3.1 Photoacoustic Imaging of the Microvasculature Fig. 2 illustrates an example of a single wavelength (750 nm) PA 3-D dataset of superficial vessels in the mouse abdomen, displayed in a top-down view. This figure demonstrates the ability of the system to detect PA signal from the microvasculature as a series of 2-D images rendered in 3-D.

Figure 2. Single wavelength Photoacoustic image (750 nm) of superficial microvessels in the mouse abdomen. Image was obtained with the new combined system by translating the array transducer with light fibers in 3-D, with a linear stepper motor.

3.2 In vivo Validation of Oxygen Saturation Estimates Fig. 3 shows PA images of the jugular vein acquired at 750 nm (top left) and 850 nm (top right). These single wavelength images were used to generate a parametric map of sO 2 (bottom). ROIs were analyzed around the anterior walls of the jugular, and average sO2 values were generated. The oxyhemoglobin dissociation curve [14], which plots pO2 on the x-axis against sO2 on the y-axis, is shown in Fig. 4 (magenta markers). The estimated sO 2 in Fig. 4 (blue markers) shows the average sO2 values estimated with PA (n = 3) taken at the corresponding pO 2 values. The correlation between estimated and expected sO2 is shown in Fig. 5. Performing linear regression resulted in a correlation coefficient of 0.82 and a P-value < 0.01.

Figure 3. Photoacoustic images of the mouse jugular vein acquired at 750 nm (left) and 850 nm (right) were used to generate a parametric map of sO2 (bottom). ROIs were analyzed around the anterior walls of the jugular vein, and average sO2 values were generated.

Expected and Estimated Oxyhemoglobin Dissociation Curve


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Figure 4. The oxyhemoglobin dissociation curve which plots pO2 on the x-axis against sO2 on the y-axis. The magenta curve shows expected sO2 values derived from the literature based on measured pO2 values. The blue curve shows the average sO2 values estimated with PA, taken at the corresponding pO2 values.

Correlation Between Estimated and Expected sO2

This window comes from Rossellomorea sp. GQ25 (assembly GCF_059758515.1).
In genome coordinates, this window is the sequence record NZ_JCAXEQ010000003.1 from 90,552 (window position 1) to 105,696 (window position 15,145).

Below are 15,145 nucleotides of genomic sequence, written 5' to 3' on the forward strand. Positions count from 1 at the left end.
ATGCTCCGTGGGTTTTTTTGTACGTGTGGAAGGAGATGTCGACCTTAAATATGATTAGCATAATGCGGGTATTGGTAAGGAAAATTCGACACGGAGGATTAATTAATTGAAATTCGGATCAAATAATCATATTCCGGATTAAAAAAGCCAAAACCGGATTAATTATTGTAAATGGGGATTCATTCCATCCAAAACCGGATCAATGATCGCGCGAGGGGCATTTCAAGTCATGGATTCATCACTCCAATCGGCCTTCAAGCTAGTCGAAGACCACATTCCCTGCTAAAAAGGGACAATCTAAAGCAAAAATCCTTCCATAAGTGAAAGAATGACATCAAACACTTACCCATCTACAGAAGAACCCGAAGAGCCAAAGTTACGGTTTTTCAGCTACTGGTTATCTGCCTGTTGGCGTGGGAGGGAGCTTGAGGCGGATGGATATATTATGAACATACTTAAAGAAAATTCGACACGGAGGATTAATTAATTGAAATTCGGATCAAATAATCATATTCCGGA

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Figure 5. Correlation between PA derived sO2 estimates and expected sO2 values derived from Kelman, 1966 [14].

3.3 In vivo Imaging of Hind Limb Ischemia The effects of ischemia induced by the suture thread in the hind limb are shown in Fig. 6. In Fig. 6 a parametric map of sO2 (displayed as 0% oxygen in blue to 100% oxygen in red) is overlaid on top of the B-Mode ultrasound image of the hindlimb. Key landmarks such as the suture thread, the skin line and the femur are noted on the image. In the left panel of Fig. 6, the hind limb is seen with the suture thread in place but the blood in both the proximal (left of the suture thread) and distal (right of the suture thread) regions under non-ischemic conditions (time point = 0 s ). After tightening the suture thread it can be observed qualitatively in the right panel of Fig. 6 that the sO2 within the distal region has decreased significantly (time point = 218 s). The results were quantified by drawing regions of interest, at equivalent depths, within the proximal and distal regions, and are summarized in Fig. 7. The average sO2 signal in the distal (ischemic) portion of the hindlimb (see Fig. 7 light blue curve) decreased immediately and steadily to a minimum of approximately 25% after approximately 3.5 minutes, while the proximal (non-ischemic) portion of the limb (see Fig. 7 red curve) showed relatively constant sO2 during the bout of ischemia. Following reperfusion, the sO2 in the distal portion rose steadily to near the pre-ischemic level. In addition to sO2, HbT was also assessed in both regions. The Hbt